Web browsers are made up of much more than the native code (mostly compiled C++) that makes up their
.dll files. A significant portion of the browser’s functionality (and bulk) is what we’d call “resources”, which include things like:
- Images (at two resolutions, regular and “high-DPI”)
- Localized UI Strings
- UI Theme information
- Other textual resources, like credits
In ancient times, this resource data was compiled directly into resource segments of Windows DLL files, but many years ago Chromium introduced a new format, called
.pak files, to hold resource data. The browser loads resource streams out of the appropriate PAK files chosen at runtime (based on the user’s locale and screen resolution) and uses the data to populate the UI of the browser. PAK files are updated as a part of every build of the browser, because every change to any resource requires rebuilding the file.
Over the years, devices were released with ever-higher resolution displays, and software started needing to scale resources up so that they remain visible to human eyes and tappable by human fingers.
Scaling non-vector images up has a performance cost and can make them look fuzzy, so Chromium now includes two copies of each bitmap image, one in the
100_percent resource file, and a double-resolution version in the
200_percent resource file. The browser selects the appropriate version at runtime based on the current device’s display density.
Exploring PAK Files
You can find the browser’s resource files within Chrome/Edge’s
Unfortunately for the curious, PAK is a binary format which is not easily human readable. Beyond munging many independent resources into a single file, the format relies upon GZIP or Brotli compression to shrink the data streams embedded inside the file. Occasionally, someone goofs and forgets to enable compression on a resource, bloating the file but leaving the plaintext easy to read in a hex-editor:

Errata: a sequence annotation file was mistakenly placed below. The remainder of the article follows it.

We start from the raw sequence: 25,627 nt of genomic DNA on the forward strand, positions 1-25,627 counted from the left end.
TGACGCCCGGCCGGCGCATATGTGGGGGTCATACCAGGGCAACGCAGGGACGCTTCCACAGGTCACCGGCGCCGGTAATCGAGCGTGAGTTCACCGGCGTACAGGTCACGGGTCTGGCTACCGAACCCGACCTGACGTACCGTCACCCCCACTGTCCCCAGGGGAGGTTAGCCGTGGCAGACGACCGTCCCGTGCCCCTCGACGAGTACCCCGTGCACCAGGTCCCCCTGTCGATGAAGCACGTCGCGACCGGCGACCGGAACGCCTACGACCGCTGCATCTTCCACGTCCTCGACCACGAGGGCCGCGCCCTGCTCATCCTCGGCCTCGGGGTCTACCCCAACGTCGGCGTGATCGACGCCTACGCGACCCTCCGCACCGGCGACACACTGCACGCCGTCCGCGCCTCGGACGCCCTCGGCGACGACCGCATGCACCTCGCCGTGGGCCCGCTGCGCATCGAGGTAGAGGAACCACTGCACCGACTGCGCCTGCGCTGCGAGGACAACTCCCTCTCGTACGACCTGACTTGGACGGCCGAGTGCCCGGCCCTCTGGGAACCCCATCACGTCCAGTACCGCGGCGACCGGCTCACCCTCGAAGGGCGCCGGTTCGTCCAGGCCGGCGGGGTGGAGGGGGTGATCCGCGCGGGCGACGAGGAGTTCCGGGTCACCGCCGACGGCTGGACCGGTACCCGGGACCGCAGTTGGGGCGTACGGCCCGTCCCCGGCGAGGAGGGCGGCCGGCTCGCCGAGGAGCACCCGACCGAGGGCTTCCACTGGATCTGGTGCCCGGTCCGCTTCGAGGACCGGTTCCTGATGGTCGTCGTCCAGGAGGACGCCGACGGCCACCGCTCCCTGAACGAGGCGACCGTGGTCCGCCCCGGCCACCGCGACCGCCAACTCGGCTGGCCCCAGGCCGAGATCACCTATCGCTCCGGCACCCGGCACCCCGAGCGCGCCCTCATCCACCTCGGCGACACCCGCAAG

If you want a better look inside of a PAK file, you can use the
unpack.bat tool, but this tool does not yet support decompressing brotli-compressed data (because Brotli support was added to PAK relatively recently). If you need to see a brotli-compressed resource, use unpack.bat to get the raw file. Then strip 8 bytes off the front of the file and use
brotli.exe to decompress the data.
brotli.exe --decompress --in extracted.br --out plain.txt --verbose
Despite the availability of more efficient image formats (e.g. WebP), many browser bitmap resources are still stored as PNG files. My PNGDistill tool offers a
GROVEL mode that allows extracting all of the embedded PNGs out of any binary file, including PAK:
You can then run PNGDistill on the extracted PNGs and discover that our current PNG compression efficiency inside
resources.pak is just 94%, with 146K of extra size due to suboptimal compression.
Fortunately, the PNGs are almost all properly-stripped of metadata with the exception of this cute little guy, whose birthday is recorded in a PNG comment:
Have fun looking under the hood!